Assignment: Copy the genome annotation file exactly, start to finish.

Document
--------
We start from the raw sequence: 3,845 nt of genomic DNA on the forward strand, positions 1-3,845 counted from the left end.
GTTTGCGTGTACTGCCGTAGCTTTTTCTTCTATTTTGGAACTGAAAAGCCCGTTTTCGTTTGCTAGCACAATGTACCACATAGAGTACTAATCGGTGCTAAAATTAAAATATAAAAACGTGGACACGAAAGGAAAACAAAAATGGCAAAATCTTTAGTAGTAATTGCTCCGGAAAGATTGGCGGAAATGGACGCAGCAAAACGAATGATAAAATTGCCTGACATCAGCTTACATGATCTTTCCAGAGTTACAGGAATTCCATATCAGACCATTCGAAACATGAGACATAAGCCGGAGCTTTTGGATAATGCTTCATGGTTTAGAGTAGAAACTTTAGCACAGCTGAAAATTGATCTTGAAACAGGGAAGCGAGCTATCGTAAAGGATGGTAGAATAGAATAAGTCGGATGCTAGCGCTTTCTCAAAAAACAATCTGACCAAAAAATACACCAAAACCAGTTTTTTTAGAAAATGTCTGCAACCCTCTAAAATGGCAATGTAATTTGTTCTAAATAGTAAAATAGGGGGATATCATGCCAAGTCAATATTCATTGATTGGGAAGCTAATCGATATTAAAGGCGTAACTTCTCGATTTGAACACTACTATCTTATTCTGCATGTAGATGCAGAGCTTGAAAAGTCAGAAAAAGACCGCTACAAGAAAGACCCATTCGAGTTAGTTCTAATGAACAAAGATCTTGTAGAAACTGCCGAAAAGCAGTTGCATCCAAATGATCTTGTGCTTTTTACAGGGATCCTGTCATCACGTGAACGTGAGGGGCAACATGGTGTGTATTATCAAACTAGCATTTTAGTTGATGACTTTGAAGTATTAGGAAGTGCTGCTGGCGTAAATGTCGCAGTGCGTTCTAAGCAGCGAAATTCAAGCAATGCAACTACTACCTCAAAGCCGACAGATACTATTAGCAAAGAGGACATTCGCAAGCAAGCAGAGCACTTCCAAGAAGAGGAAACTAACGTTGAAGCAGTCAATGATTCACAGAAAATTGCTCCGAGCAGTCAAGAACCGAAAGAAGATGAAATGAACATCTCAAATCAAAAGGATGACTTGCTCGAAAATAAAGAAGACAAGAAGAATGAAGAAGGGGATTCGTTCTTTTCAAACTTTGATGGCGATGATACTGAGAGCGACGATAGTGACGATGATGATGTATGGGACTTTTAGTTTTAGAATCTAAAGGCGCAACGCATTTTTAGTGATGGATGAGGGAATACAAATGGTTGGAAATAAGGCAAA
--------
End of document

We start from the raw sequence: 3,845 nt of genomic DNA on the forward strand, positions 1-3,845 counted from the left end.
GTTTGCGTGTACTGCCGTAGCTTTTTCTTCTATTTTGGAACTGAAAAGCCCGTTTTCGTTTGCTAGCACAATGTACCACATAGAGTACTAATCGGTGCTAAAATTAAAATATAAAAACGTGGACACGAAAGGAAAACAAAAATGGCAAAATCTTTAGTAGTAATTGCTCCGGAAAGATTGGCGGAAATGGACGCAGCAAAACGAATGATAAAATTGCCTGACATCAGCTTACATGATCTTTCCAGAGTTACAGGAATTCCATATCAGACCATTCGAAACATGAGACATAAGCCGGAGCTTTTGGATAATGCTTCATGGTTTAGAGTAGAAACTTTAGCACAGCTGAAAATTGATCTTGAAACAGGGAAGCGAGCTATCGTAAAGGATGGTAGAATAGAATAAGTCGGATGCTAGCGCTTTCTCAAAAAACAATCTGACCAAAAAATACACCAAAACCAGTTTTTTTAGAAAATGTCTGCAACCCTCTAAAATGGCAATGTAATTTGTTCTAAATAGTAAAATAGGGGGATATCATGCCAAGTCAATATTCATTGATTGGGAAGCTAATCGATATTAAAGGCGTAACTTCTCGATTTGAACACTACTATCTTATTCTGCATGTAGATGCAGAGCTTGAAAAGTCAGAAAAAGACCGCTACAAGAAAGACCCATTCGAGTTAGTTCTAATGAACAAAGATCTTGTAGAAACTGCCGAAAAGCAGTTGCATCCAAATGATCTTGTGCTTTTTACAGGGATCCTGTCATCACGTGAACGTGAGGGGCAACATGGTGTGTATTATCAAACTAGCATTTTAGTTGATGACTTTGAAGTATTAGGAAGTGCTGCTGGCGTAAATGTCGCAGTGCGTTCTAAGCAGCGAAATTCAAGCAATGCAACTACTACCTCAAAGCCGACAGATACTATTAGCAAAGAGGACATTCGCAAGCAAGCAGAGCACTTCCAAGAAGAGGAAACTAACGTTGAAGCAGTCAATGATTCACAGAAAATTGCTCCGAGCAGTCAAGAACCGAAAGAAGATGAAATGAACATCTCAAATCAAAAGGATGACTTGCTCGAAAATAAAGAAGACAAGAAGAATGAAGAAGGGGATTCGTTCTTTTCAAACTTTGATGGCGATGATACTGAGAGCGACGATAGTGACGATGATGATGTATGGGACTTTTAGTTTTAGAATCTAAAGGCGCAACGCATTTTTAGTGATGGATGAGGGAATACAAATGGTTGGAAATAAGGCAAA